There are various ways to arrive at retail pricing for products, and I prefer to just be straight up about it. Wabi bikes are definitely good values, even though you don’t see a lot of red ink everywhere. I buy from the factories directly and sell to you, the final consumer. I have 2 choices at that point- charge what they “should” cost, as if they were being sold in a bike shop, or reduce the retail price. I chose the second option. Using the Classic bike as an example, if I added all of the normal markups from factory to bike shop, it would have an MSRP of $1100- $1200.
Another pricing option is to use an inflated MSRP (you can say it’s whatever you want if it’s your brand), slash through it and show a retail price that seems like a bargain- similar to the “Valued At” routine. It always looks like you’re getting a bargain, but be careful about what the actual value is if it’s not a commodity item.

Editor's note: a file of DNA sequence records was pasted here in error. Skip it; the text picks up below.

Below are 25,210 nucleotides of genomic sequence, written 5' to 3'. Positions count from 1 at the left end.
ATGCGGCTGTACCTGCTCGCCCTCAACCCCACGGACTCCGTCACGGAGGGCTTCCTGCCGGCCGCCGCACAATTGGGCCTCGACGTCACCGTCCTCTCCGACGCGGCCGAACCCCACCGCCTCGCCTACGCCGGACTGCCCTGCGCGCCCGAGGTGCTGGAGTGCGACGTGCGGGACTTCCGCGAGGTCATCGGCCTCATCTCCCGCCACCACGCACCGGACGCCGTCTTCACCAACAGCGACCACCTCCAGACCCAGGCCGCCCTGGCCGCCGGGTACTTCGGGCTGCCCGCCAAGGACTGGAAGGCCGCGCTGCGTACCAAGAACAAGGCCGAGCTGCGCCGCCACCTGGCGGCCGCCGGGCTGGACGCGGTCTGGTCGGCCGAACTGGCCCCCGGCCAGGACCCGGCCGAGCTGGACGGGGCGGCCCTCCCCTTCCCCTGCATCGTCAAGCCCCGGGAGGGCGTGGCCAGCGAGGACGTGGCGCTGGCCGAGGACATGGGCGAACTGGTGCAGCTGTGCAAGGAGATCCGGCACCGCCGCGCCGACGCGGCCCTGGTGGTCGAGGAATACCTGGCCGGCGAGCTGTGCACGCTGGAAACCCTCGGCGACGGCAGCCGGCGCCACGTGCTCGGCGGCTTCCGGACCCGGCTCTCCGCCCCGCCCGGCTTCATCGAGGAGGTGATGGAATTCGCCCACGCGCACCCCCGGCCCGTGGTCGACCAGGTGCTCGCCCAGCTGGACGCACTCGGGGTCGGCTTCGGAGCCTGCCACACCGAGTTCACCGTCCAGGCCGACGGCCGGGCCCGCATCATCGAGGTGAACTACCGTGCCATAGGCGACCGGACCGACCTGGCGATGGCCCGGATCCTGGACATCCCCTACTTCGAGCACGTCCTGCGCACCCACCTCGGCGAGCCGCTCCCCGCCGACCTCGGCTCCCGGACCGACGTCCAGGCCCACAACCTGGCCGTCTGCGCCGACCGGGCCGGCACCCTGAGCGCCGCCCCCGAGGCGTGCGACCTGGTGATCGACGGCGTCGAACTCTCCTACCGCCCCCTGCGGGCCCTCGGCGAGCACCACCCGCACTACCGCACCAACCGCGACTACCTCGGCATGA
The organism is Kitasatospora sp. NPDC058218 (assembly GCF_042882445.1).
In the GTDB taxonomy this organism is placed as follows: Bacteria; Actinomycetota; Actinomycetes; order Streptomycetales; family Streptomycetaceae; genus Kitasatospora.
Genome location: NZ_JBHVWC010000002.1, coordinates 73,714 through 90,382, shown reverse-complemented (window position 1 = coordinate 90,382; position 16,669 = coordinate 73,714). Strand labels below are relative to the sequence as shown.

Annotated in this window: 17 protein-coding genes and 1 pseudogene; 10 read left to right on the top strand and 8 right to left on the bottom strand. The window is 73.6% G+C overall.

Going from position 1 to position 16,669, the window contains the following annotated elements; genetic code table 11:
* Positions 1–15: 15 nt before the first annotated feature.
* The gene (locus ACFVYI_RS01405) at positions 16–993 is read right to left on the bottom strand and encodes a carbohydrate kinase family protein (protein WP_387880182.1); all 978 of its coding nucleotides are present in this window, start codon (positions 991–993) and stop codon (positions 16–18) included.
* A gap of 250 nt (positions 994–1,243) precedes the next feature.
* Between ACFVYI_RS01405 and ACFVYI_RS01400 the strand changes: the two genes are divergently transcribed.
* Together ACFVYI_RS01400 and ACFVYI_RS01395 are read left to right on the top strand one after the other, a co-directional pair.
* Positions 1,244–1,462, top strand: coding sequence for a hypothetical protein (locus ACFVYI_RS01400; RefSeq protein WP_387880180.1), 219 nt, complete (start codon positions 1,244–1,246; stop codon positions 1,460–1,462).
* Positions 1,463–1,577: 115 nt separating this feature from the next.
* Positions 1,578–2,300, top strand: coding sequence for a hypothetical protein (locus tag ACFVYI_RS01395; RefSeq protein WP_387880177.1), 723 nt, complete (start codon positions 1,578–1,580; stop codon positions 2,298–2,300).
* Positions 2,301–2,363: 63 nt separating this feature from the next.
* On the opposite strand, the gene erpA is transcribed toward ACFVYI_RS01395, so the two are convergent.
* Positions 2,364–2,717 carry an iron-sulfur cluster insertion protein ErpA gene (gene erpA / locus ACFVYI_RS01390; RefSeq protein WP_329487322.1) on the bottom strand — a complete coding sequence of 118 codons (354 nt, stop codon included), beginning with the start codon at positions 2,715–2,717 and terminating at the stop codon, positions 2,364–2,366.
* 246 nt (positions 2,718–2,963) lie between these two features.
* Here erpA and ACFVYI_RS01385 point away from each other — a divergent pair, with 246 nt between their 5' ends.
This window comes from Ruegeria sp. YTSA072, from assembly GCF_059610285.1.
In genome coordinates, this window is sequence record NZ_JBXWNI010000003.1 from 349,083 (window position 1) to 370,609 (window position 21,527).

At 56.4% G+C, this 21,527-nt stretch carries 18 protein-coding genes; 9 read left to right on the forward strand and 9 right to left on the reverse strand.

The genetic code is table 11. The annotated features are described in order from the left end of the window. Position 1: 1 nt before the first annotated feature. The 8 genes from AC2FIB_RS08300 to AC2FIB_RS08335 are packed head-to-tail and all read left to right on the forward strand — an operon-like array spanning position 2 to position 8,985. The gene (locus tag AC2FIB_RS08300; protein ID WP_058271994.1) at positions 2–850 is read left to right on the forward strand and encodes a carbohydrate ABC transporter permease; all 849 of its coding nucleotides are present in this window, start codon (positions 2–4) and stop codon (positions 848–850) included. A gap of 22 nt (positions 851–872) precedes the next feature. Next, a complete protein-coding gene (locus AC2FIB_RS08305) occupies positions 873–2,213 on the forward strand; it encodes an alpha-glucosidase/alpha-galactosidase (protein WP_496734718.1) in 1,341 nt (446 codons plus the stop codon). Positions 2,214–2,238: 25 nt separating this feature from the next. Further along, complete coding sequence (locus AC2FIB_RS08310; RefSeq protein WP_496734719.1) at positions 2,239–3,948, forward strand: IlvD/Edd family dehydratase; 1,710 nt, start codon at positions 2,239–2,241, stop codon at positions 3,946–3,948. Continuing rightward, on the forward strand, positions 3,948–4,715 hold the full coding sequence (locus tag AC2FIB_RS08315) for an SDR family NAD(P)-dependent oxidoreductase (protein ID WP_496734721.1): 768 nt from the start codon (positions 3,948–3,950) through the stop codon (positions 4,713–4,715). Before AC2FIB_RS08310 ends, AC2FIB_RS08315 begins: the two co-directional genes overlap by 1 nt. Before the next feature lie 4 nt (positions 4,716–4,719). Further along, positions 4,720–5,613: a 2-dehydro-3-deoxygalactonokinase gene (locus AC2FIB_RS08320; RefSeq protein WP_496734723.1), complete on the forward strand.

My philosophy has always been to let the product sell itself, make sure it’s what it should be and that it will meet or exceed the expectations of the customer. We have been trained to always look for the slashed prices, but it’s not always the best way to approach purchasing the products that are important in our lives.